Debug Bash Shell Scripts

Howto test and debug bash shell scripts

Testing Bash Shell Scripts


Sometimes when you are creating a new script, you may encounter a few problems. Thankfully Bash can help with its built in debugging features which allow you to track the cause of the problem quickly.



Running your script in Debug Mode


One of the most common ways to debug a Bash script is to use the built in debug mode. This mode can be activated simply by starting your shell with the "-x" option:

Running in debug mode: bash -x script.sh



john@john-desktop:~/scripts$ bash -x array1.sh
+ test=(one two three four five)
+ echo one
one
+ echo two
two
+ echo three
three
+ echo four
four
+ echo five
five
+ echo one two three four five
one two three four five

Each line of the script is displayed with any associated values that have been assigned or expanded. The above debugging method applies to the whole script. Quite often you probably only want to test a specific section of your script. This can be achieved using the "set -x" and "set +x" options:

set -x : Activates debugging from the current position within script.

set +x : Deactivates debugging from the current position within script.

For example, we could debug the following script in a specified section as follows:

Activating Debugging within a specified section of a script



#!/bin/bash
#
# Debug Example
#
test=(one two three four five)

echo ${test[0]}
echo ${test[1]}
echo ${test[2]}
set -x
echo ${test[3]}
set +x
echo ${test[4]}

echo ${test[*]}

In the above script, we have activated the debugging mode around the "echo ${test[3]}" statement.

Output from script with debugging mode activated



john@john-desktop:~/scripts$ ./debug2.sh 
one
two
three
+ echo four
four
+ set +x
five
one two three four five

We can now see that the debug mode was activated for the specified section only. You can activate and deactivate debugging as many times as needed within your script.


Debug Parameter Description
set -f Disables globbing (filename expansion)
set -v Verbose mode, displays shell input lines as they are read
set -x Activates command line tracing

Debugging -v


Using the "-v" option allows you to easily see what line of code is being executed as your script executes.

debug using -v example:



john@john-desktop:~/scripts$ bash -v debug2.sh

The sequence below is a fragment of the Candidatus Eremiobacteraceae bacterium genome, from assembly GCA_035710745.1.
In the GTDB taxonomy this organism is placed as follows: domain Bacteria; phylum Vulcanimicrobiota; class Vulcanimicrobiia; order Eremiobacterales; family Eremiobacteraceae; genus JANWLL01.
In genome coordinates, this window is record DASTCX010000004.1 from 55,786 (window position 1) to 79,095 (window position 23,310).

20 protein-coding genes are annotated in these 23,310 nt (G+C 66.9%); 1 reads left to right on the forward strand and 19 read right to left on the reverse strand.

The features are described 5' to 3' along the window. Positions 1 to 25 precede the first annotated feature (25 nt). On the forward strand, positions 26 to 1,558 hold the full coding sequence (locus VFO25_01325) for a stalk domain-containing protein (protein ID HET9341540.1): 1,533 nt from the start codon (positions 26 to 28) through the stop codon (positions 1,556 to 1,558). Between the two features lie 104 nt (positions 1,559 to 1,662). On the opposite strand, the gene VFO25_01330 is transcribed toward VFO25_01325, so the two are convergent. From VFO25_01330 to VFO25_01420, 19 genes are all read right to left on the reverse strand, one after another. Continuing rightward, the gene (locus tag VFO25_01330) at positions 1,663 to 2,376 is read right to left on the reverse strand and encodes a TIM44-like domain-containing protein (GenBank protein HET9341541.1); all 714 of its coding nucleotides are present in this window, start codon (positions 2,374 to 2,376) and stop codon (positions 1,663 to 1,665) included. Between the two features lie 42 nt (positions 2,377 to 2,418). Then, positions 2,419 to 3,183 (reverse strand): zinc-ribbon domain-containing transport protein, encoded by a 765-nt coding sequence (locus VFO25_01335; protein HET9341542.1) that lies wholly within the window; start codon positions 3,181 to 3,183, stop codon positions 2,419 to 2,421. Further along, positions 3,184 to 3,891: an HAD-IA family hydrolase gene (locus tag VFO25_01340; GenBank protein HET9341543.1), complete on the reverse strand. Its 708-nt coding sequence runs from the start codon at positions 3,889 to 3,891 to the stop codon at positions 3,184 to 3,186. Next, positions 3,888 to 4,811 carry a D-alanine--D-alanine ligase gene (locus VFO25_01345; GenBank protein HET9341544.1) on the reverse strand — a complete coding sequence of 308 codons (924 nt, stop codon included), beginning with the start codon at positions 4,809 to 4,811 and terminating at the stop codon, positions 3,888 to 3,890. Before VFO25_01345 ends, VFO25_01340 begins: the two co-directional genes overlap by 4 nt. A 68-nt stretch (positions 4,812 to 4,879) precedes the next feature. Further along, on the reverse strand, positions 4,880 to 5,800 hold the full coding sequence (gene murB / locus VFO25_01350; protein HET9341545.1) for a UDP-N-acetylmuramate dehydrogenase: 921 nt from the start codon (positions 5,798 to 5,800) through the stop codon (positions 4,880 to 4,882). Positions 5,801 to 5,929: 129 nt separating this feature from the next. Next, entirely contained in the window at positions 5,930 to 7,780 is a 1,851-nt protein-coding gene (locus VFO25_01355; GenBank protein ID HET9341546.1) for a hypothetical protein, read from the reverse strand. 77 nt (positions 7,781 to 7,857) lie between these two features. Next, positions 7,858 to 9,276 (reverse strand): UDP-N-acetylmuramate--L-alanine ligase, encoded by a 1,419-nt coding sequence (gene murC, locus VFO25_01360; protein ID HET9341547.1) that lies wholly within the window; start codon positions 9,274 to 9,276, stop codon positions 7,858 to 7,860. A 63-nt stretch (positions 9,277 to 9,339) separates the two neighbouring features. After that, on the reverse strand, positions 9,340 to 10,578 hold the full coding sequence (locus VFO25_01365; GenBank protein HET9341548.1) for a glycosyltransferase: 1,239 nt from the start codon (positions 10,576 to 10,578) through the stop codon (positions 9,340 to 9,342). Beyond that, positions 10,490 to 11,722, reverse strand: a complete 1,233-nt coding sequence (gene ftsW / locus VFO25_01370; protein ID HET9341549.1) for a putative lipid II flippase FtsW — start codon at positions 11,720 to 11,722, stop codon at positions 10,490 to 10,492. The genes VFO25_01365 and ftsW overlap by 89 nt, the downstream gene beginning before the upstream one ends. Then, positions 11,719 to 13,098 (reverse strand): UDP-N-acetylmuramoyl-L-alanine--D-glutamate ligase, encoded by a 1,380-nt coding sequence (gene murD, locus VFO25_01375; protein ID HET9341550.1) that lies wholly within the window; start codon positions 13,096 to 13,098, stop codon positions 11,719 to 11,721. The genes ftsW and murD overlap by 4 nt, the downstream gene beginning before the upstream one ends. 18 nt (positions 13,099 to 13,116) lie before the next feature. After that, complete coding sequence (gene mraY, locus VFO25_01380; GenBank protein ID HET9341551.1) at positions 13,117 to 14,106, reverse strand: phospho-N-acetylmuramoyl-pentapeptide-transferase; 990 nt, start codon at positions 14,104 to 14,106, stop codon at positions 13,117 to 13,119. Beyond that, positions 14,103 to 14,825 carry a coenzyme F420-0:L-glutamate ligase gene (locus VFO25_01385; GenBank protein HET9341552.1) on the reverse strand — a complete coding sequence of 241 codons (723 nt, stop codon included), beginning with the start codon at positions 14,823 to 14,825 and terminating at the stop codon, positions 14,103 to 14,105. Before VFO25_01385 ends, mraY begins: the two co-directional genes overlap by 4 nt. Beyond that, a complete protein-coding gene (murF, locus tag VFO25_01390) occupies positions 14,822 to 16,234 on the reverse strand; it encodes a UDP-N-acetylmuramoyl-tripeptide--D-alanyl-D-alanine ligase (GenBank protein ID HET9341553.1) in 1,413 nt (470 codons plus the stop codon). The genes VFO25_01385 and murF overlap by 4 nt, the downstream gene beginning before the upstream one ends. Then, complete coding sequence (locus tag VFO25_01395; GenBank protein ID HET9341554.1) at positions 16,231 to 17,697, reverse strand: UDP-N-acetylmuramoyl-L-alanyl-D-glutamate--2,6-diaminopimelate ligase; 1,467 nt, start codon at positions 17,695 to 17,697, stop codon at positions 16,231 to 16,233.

#!/bin/bash
#
# Array Example
#
test=(one two three four five)
echo ${test[0]}
one
echo ${test[1]}
two
echo ${test[2]}
three
echo ${test[3]}
four
echo ${test[4]}
five

echo ${test[*]}
one two three four five

Like the "-x" option, you can use the "set -v" and "set +v" within your script to debug specific sections only.



Combining Debugging Options


As we have seen we can specify the debug options throughout our code or we can issue the debug option directly when we execute out script. However, we can also specify combinations of debug modes on the first line of our script. This line is generally known as "shebang" or the "hash bang" line. This line is used to specify which shell/interpreter to use when executing our scripts.

Debugging options on first line



#!/bin/bash -xv

Output from Script when run with -xv debugging options



john@john-desktop:~/scripts$ ./debug2.sh 
#!/bin/bash -xv
#
# Debug Example
#
test=(one two three four five)
+ test=(one two three four five)
echo ${test[0]}
+ echo one
one
echo ${test[1]}
+ echo two
two
echo ${test[2]}
+ echo three
three
echo ${test[3]}
+ echo four
four
echo ${test[4]}
+ echo five
five

echo ${test[*]}
+ echo one two three four five
one two three four five

Using Vim editor with Colour Highlighting


One of the most popular text editors available on Linux distributions is an editor called "VIM". Vim is basically a feature enhanced version of the famous "vi" text editor. One very useful feature of "Vim" is that it allows you to use syntax highlighting. This functionality can be very useful when debugging a large script. To activate syntax highlighting we can issue the following command sequences from the text editor. (Escape=press escape key)

Escape:syntax on - This key sequence is used to activate the colour syntax high-lighting mode.

Escape:syntax off - This key sequence is used to disable the colour high-lighting mode.

Below are some example screen shots of the Vim editor (Version 7.3.429) being used on an Ubuntu Desktop.


Turn VIM high-lighting on (syntax on)


Bash Scripting - Vim Syntax on

Turn VIM high-lighting off (syntax off)


Bash Scripting - Vim Syntax off